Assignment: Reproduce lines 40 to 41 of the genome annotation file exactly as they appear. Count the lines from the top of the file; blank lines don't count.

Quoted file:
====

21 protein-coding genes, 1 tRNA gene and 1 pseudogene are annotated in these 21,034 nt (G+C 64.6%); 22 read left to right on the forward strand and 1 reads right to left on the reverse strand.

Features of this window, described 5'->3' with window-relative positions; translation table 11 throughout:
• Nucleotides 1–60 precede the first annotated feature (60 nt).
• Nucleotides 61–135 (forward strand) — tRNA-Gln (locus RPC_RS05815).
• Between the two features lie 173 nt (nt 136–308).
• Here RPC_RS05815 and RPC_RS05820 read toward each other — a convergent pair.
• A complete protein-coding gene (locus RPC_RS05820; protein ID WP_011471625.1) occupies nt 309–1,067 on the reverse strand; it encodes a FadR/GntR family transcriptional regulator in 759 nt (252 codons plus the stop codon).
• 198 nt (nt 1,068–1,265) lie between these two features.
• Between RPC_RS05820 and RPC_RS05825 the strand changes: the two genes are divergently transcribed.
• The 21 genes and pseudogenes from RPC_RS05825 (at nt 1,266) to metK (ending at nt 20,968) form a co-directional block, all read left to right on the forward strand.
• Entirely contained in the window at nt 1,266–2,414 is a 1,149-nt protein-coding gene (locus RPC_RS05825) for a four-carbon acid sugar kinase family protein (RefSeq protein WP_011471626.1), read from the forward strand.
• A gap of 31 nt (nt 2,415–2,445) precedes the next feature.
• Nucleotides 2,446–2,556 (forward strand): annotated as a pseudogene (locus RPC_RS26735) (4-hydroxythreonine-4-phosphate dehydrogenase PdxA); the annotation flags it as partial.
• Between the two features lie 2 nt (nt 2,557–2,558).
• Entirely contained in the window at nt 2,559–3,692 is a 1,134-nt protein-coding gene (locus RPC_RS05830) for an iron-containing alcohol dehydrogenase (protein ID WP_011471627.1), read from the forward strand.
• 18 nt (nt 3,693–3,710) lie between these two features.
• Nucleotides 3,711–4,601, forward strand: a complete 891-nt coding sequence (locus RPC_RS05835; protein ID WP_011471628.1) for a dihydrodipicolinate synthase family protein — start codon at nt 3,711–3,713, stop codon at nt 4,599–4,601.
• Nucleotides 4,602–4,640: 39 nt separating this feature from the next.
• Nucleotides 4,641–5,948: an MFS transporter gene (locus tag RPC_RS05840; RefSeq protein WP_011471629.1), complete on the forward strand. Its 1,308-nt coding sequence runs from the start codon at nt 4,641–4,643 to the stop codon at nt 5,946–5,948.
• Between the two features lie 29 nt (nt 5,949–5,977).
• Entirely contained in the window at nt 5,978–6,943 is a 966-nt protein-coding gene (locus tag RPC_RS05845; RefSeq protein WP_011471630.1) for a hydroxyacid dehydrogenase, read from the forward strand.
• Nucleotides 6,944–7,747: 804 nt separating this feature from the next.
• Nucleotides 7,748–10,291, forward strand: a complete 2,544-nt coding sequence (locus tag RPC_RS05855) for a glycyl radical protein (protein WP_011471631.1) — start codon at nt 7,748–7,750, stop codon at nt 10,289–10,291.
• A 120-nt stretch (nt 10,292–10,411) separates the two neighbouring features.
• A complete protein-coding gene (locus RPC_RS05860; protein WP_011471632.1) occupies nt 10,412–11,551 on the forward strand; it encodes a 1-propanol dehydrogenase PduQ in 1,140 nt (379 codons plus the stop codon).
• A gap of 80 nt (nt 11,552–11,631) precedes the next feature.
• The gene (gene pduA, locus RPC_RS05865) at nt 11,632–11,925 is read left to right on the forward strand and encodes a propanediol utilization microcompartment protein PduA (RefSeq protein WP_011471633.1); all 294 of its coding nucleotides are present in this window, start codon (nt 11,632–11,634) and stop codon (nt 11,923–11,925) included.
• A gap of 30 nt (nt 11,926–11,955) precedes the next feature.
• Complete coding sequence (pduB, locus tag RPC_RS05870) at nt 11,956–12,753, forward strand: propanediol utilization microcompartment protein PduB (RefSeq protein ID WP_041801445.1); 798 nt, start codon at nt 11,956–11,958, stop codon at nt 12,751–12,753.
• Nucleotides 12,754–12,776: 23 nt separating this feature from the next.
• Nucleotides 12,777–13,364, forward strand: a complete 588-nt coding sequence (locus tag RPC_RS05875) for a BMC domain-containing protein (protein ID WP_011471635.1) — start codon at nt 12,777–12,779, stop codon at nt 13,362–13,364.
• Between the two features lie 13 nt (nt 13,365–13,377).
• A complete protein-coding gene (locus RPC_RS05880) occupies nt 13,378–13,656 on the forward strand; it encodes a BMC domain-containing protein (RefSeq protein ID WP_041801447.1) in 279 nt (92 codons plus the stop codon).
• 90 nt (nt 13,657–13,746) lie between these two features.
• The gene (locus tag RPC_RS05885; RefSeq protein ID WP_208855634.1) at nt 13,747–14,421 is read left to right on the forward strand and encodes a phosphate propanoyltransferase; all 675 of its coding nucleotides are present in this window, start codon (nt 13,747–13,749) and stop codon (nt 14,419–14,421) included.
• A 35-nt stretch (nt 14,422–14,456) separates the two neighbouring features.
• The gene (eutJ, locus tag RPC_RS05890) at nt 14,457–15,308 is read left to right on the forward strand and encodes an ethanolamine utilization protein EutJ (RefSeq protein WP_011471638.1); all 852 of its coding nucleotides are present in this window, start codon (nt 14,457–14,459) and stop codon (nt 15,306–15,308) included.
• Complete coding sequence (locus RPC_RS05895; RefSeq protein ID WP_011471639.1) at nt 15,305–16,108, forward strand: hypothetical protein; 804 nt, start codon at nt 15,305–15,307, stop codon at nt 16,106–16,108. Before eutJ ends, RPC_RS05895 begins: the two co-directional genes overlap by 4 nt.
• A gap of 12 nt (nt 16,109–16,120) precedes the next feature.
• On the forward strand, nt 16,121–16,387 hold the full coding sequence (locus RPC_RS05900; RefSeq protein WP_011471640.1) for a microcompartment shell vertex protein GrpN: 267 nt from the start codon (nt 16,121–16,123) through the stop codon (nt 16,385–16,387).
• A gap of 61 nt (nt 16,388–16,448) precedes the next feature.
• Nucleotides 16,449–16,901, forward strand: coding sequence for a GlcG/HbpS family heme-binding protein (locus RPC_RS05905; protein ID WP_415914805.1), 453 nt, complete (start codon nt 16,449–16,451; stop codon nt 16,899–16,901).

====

• On the forward strand, nt 16,121–16,387 hold the full coding sequence (locus RPC_RS05900; RefSeq protein WP_011471640.1) for a microcompartment shell vertex protein GrpN: 267 nt from the start codon (nt 16,121–16,123) through the stop codon (nt 16,385–16,387).
• A gap of 61 nt (nt 16,388–16,448) precedes the next feature.